Background: We sought to compare saphenous vein and internal thoracic artery graft patency by coronary system.
Methods: From 1972 to 1999, 50,278 patients underwent primary coronary surgery; subsequently, 4,333 had angiography of 2,121 internal thoracic artery and 8,733 saphenous vein grafts. Longitudinal analysis was used to model graft occlusion and identify risk factors. Using the model, patency was calculated twice for each graft and compared first as if an internal thoracic artery, and second as if a saphenous vein, were used.
Results: Unadjusted 1-, 5-, and 10-year patency was 93%, 88%, and 90% for internal thoracic arteries and 78%, 65%, and 57% for saphenous veins. At 10 years, internal thoracic arteries were more likely than saphenous veins to be patent to left anterior descending in 99.1% of cases, to diagonals in 98.3%, to circumflex in 98.3%, to posterior descending artery in 98.5%, and to right coronary arteries in 82.5%. For right coronary arteries, saphenous vein patency was equivalent to or better than internal thoracic artery patency early after surgery. However, by 10 years, internal thoracic artery patency was better in right coronary arteries with 70% stenosis or greater. At all times after surgery and all levels of clinically important coronary stenosis, internal thoracic artery patency surpassed saphenous vein patency in grafts to the left anterior descending, diagonal, circumflex, and posterior descending arteries.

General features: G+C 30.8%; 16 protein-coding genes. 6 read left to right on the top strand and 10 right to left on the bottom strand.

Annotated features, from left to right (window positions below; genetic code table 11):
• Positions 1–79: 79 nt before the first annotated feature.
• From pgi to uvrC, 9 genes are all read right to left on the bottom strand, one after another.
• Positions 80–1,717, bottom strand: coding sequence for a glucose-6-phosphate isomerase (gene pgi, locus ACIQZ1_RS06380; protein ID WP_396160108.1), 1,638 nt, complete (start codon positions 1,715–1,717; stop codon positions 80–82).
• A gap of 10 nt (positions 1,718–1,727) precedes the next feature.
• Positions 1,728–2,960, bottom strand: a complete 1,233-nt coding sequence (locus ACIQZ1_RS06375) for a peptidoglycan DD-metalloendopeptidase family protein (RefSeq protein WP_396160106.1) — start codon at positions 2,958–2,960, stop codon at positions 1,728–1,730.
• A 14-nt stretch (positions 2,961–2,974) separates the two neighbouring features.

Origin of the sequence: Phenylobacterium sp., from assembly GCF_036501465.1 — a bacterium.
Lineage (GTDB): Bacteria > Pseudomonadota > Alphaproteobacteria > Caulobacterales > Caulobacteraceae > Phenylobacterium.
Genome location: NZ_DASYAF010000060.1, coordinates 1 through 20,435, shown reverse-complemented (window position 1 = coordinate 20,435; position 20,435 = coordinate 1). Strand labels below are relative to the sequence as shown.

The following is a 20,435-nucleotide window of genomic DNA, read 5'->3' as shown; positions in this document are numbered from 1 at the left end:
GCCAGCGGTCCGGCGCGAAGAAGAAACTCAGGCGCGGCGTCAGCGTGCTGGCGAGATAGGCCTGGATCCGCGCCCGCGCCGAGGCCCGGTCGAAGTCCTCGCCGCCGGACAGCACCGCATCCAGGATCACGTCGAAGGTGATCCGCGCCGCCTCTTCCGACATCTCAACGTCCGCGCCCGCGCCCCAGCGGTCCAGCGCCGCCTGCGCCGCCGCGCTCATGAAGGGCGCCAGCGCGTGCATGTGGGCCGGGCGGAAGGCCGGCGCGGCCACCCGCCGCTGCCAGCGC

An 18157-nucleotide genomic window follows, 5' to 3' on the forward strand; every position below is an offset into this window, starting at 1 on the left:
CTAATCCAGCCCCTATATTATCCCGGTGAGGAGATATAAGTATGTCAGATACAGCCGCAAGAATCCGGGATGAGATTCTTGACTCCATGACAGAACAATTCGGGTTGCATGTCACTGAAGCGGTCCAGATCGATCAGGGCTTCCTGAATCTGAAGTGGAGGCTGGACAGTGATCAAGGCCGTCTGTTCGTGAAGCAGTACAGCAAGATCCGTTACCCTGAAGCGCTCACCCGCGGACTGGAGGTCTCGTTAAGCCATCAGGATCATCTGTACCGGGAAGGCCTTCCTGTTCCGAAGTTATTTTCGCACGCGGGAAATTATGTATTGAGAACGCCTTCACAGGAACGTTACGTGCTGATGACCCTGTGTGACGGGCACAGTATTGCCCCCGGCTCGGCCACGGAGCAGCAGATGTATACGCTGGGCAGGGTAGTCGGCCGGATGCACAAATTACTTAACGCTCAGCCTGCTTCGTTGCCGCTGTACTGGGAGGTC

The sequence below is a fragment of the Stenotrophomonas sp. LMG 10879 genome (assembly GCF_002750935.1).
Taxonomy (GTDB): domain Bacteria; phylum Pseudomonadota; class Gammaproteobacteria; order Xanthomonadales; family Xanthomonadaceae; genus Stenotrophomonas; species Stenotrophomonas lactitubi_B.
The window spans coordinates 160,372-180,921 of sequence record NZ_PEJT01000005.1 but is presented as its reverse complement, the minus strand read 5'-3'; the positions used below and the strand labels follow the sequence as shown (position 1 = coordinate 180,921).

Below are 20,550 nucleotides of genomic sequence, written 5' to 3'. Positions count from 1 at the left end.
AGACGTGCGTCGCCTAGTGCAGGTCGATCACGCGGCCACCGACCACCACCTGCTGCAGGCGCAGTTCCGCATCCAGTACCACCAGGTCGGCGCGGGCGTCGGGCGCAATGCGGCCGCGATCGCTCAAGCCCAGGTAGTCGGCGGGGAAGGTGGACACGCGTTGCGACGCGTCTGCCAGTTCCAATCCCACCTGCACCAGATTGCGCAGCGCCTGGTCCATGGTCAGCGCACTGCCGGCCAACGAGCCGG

Conclusions: Internal thoracic arteries demonstrate better patency than saphenous veins except when grafting moderately stenosed right coronary arteries. When bypassing right coronary arteries with less than 70% stenosis, saphenous veins may be a better choice.